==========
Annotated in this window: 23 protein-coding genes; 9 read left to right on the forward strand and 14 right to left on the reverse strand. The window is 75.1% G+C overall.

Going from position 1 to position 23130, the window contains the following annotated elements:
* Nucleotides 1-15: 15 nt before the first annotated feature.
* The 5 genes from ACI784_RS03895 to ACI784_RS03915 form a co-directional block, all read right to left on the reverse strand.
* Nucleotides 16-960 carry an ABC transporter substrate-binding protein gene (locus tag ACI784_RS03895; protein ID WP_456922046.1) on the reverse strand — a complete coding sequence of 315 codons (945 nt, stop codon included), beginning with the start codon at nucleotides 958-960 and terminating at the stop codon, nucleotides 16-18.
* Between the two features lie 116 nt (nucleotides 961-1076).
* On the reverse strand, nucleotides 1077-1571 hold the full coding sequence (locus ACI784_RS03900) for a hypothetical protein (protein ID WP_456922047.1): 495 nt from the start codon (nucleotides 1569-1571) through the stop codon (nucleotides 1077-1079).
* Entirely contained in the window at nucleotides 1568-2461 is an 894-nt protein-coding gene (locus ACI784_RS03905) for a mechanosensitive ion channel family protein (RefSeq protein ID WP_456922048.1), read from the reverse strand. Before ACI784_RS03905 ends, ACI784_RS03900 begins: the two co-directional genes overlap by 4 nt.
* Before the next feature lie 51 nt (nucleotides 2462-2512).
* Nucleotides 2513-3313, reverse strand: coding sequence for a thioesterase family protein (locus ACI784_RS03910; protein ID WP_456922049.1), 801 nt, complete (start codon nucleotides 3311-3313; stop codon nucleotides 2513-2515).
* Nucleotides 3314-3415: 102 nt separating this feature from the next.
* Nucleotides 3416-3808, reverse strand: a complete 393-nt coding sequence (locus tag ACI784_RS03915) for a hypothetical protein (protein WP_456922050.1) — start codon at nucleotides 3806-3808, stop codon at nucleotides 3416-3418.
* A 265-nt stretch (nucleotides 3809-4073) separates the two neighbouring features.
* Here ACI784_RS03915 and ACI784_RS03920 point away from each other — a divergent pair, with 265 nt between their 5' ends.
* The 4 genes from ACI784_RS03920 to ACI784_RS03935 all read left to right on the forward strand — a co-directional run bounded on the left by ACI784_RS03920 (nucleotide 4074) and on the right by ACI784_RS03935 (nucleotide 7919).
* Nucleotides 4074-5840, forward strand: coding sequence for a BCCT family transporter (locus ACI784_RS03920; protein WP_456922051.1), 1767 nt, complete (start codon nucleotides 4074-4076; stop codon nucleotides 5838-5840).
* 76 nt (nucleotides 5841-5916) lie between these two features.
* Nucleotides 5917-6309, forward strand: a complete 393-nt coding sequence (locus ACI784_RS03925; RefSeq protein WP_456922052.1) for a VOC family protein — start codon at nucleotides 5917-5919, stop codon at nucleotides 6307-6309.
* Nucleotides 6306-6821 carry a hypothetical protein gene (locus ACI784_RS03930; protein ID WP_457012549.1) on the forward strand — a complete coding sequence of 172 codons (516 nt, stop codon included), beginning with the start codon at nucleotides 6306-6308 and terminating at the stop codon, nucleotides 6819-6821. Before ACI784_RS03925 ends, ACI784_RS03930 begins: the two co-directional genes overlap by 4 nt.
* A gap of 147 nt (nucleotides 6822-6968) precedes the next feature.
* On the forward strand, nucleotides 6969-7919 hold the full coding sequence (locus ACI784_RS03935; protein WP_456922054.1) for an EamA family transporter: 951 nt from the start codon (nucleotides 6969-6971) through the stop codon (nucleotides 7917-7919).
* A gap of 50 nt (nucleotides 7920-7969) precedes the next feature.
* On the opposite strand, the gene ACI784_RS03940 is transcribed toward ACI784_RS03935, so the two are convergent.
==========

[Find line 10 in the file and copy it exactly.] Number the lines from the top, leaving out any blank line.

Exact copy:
* Nucleotides 2513-3313, reverse strand: coding sequence for a thioesterase family protein (locus ACI784_RS03910; protein ID WP_456922049.1), 801 nt, complete (start codon nucleotides 3311-3313; stop codon nucleotides 2513-2515).